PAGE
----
Richard Gray Gallery, Chicago
Acquired directly from the above by the present owner in 2007
'On close examination, Ruscha's super-real, photographic mountains break up into a complex series of little flat planes of color, similar to a paint-by-number kit or the methods used by billboard painters. The natural appearance of the mountains is only an illusion; rather, Ruscha gives us the 'idea' of a mountain. These works suggest...that the landscape is the product of our culture and conventions, not the other way round.'
Neal Benezra cited in Exhibition Catalogue, Washington D.C., Hirshhorn Museum and Sculpture Garden; Chicago, Museum of Contemporary Art; Miami, Art Museum; Forth Worth, Museum of Modern Art; Oxford, Museum of Modern Art, Ed Ruscha, 2000-02, p. 174
Set against a dusty escarpment rising towards a limitless blue sky, Ed Ruscha's Nerve from 2006 is an archetypal example of the artist's critically acclaimed mountain paintings, which were a highlight of the recent Hayward Gallery exhibition Ed Ruscha: Fifty Years of Painting. Combining Ruscha's career-long intellectual inquiry into the visual and semantic possibilities of words with stunning vistas of an American landscape of myth and nostalgia, these paintings form a late high point in his oeuvre.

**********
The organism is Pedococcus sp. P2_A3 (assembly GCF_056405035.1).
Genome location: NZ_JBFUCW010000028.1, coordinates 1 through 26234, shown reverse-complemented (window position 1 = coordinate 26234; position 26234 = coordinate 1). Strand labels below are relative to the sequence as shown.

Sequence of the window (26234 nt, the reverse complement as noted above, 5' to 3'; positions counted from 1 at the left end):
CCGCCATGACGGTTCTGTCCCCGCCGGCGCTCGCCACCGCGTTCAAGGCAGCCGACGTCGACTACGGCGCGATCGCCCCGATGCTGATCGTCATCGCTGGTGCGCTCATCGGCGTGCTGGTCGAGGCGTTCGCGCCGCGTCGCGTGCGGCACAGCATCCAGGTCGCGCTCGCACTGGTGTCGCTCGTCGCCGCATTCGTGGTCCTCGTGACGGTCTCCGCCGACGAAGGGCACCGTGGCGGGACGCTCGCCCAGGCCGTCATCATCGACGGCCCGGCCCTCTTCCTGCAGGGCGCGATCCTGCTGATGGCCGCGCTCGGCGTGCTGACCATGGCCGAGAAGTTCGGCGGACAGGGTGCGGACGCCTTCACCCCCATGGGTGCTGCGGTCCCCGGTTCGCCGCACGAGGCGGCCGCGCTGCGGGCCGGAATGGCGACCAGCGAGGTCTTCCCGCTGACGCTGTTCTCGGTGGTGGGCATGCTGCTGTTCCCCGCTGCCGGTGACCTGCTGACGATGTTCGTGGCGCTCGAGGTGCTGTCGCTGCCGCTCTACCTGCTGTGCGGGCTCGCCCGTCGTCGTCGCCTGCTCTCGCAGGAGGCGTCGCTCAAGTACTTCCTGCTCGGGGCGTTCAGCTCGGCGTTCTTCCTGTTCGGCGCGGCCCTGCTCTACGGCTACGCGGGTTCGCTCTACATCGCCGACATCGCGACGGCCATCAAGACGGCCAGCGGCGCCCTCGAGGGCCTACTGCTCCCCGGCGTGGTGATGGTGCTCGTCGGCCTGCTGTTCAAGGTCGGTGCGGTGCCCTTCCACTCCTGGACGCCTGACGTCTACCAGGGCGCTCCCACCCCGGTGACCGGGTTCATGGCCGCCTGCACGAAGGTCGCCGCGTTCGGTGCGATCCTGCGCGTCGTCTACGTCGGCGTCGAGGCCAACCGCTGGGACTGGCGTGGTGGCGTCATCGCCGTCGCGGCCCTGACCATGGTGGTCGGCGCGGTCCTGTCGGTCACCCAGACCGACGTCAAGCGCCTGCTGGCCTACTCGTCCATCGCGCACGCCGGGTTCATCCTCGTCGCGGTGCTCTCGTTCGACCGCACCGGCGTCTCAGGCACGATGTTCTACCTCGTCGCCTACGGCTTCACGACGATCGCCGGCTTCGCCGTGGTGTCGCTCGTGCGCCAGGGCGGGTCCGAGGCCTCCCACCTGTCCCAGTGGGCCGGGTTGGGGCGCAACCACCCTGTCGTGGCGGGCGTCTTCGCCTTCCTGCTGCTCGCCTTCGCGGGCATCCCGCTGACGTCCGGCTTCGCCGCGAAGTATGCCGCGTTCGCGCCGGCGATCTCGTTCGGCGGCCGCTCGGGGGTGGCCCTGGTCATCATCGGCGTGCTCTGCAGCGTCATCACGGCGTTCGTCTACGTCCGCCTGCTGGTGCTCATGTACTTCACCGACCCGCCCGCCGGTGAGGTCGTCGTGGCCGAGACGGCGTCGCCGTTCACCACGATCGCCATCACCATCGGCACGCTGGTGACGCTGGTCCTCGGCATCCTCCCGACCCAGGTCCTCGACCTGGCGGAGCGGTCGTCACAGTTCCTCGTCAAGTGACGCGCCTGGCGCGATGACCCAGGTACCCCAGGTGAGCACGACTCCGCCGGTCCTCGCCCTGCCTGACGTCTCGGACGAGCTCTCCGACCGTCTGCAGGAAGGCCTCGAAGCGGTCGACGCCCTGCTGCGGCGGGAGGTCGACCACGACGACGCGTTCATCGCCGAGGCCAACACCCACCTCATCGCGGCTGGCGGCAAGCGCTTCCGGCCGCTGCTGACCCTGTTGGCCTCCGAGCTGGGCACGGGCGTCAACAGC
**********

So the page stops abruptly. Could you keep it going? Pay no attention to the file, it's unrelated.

In Nerve, the relentless sun casting midday shadows and the palette of indigo sky and red soil is highly evocative of the Californian landscape and the dry mountains around Los Angeles. Ruscha moved to the West Coast metropolis in the mid 1950s, driving down the legendary Route 66 in a black 1950s Ford from his small-town childhood home in Oklahoma. This road trip, made when Ruscha was only eighteen years old, proved to be a formative influence on his work. Along Route 66, the endlessly featureless horizon, so beautifully evoked in the rusty hues of the present work, is only occasionally punctuated by the huge billboards which start as specs on the horizon and gradually get bigger until they slide past the window, contemporary signposts of modern America set against the boundless sky and setting sun of the mythical landscape of the Wild West. Seen against the timeless landscape, the words which make up banal advertising slogans for commonplace consumer products – brands of gas, types of aftershave – take on the mythology of their surroundings. It is this iconography, of the landscape as seen from the road, familiar to the beat generation and immortalised by Jack Kerouac's narrator in On the Road, which lends Ruscha's work a distinctly West Coast sensibility endemic to his immediate environment: 'When you're on a highway, viewing the western US with the mountains and the flatness and the desert and all that, it's very much like my paintings." (The artist in Ossian Ward, 'Ed Ruscha Interview' in Time Out London, 12 February 2008).